Note 17, page 107, line 4. This has been censured as an anachronism; and it must be confessed that agriculture of this kind was unknown to the Scotch Sixty Years since.
Note 18, page 108, line 6. Suum cuique. This snatch of a ballad was composed by Andrew MacDonald, the ingenious and unfortunate author of Vimonda.
Note 19, page 120, line 22. The learned in cookery dissent from the Baron of Bradwardine, and hold the roe venison dry and indifferent food, unless when dressed in soup and Scotch collops.
Nole 20, page 126, line 14. A bare-footed Highland lad is called a gillie-wet-foot. Gillie, in general, means servant or attendant.
Note 21, p. 128, line 10. The Baron ought to have remembered that the joyous Allan literally drew his blood from the house of the noble Earl, whom he terms
Dalhousie of an old descent,
Note 22, page 137, line 28. The story last told was said to have happened in the south of Scotland; but-cedant arma toge--and let the gown have its dues. It was an old clergyman, who had wisdom and firmness enough to resist the panic which seized his brethren, who was the means of rescuing a poor insane creature from the cruel fate which would otherwise have overtaken her. The accounts of the trials for witchcraft form one of the most deplorable chapters in
Note 23, page 142, line 23, Although canting heraldry is generally reprobated, it seems nevertheless to have been adopted in the arms and mottos of many honourable families Thus the motto of the Vernons, Ver non semper viret, is a perfect pun, and so is that of the Onslows, Festina lente, The Periissem ni per-iissem of the Anstruthers is liable to a similar objection. One of that ancient race, finding that an antagonist, with whom he had fixed a friendly meeting, was determined to take the opportunity of assassinating him, prevented the hazard by dashing out his brains with a batile-axe. Two sturdy arms, brandishing such a weapon, form the usual crest of the family, with the above motto-Periissem ni per-üssem -(I had died, unless I had gone through with it).
Notc 24, page 152, line 1. A creagh was an incursion for plunder, termed on the Borders a raid.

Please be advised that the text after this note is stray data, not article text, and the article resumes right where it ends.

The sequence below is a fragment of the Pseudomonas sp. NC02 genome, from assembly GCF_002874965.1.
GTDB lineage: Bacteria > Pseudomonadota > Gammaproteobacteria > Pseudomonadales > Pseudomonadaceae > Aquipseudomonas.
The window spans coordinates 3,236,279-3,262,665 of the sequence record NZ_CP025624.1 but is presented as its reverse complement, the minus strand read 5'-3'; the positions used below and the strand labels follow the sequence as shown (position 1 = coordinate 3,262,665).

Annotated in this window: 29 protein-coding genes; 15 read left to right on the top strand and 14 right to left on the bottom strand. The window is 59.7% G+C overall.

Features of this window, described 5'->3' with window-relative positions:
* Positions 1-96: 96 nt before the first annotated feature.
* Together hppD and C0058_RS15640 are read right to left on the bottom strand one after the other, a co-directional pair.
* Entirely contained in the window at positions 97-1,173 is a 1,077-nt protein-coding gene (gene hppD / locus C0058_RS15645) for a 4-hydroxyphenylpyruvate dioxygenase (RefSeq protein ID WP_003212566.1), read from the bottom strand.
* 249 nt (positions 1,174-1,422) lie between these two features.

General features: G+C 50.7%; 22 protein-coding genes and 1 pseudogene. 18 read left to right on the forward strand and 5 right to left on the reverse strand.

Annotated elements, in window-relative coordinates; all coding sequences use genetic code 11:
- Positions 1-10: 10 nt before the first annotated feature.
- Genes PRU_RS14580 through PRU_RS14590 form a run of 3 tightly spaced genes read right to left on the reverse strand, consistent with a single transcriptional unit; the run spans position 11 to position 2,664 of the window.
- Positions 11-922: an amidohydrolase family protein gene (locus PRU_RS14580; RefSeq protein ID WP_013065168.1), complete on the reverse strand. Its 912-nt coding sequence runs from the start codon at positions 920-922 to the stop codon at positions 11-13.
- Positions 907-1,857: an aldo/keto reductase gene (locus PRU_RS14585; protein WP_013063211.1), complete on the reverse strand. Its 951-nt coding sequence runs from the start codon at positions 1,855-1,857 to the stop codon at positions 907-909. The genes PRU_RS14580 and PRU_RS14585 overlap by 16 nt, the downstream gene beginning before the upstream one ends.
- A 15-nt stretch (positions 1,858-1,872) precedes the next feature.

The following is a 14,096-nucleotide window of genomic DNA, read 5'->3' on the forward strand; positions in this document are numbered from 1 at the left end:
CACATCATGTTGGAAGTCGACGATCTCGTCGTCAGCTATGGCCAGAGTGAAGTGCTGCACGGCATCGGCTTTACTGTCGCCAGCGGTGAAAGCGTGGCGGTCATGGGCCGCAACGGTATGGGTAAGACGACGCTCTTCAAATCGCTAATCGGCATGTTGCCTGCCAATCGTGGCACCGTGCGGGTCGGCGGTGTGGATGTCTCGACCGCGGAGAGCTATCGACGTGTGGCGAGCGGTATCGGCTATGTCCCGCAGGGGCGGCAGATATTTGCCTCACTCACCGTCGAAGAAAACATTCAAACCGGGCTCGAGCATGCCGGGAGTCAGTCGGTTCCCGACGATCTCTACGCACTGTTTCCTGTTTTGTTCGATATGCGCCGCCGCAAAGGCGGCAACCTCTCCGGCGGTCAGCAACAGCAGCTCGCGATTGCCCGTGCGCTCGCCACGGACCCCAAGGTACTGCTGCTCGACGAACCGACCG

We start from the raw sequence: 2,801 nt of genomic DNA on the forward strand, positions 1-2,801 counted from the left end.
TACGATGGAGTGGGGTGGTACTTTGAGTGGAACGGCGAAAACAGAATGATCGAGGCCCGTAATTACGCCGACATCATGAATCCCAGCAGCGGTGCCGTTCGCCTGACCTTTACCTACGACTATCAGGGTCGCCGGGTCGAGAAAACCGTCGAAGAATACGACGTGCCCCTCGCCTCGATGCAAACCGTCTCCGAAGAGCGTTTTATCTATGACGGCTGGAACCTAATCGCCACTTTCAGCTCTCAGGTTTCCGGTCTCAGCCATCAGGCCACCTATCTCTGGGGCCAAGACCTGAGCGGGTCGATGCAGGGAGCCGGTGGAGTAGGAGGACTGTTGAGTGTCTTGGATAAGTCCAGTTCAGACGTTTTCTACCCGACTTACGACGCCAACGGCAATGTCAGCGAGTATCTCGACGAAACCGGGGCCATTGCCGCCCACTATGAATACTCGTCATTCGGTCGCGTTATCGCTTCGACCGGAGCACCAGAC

Nole 25, page 155, line 14. Sornars may be translated sturdy beggars, more especially indicating those unwelcome visitors who exact lodgings and victuals by force, or something approaching to it.
Note 26, page 164, line 14. Mac-Donald of Barrisdale, one of the very last Highland gentlemen who carried on the plundering system to any great extent, was a scholar and a well-bred gentleman. He engraved on his broadswords the well-known lines
Hæ tibi erunt artes-pacisque imponere morem,
Parcere subjectis, et debellare superbos. Indecd, the levying of black mail was, before the 1745, practised by several chiefs of very high rank, who, in doing so, contended that they were lending the laws the assistance of their arms and swords, and affording a protection which could not be obtained from the magistracy in the disturbed state of the country. The author has seen a Memoir of MacPherson of Cluny, chief of that ancient clan, from which it appears that he levied protection-money to a very large amount, which was willingly paid even by some of his most powerful neighbours. A gentleman of this clan hearing a clergyman hold forth to his congregation on the crime of theft, interrupted the preacher to assure him, he might leave the enforcement of such doctrines to Cluny MacPherson, whose broadsword would put a stop to theft sooner than all the sermons of all the minsters of the Synod.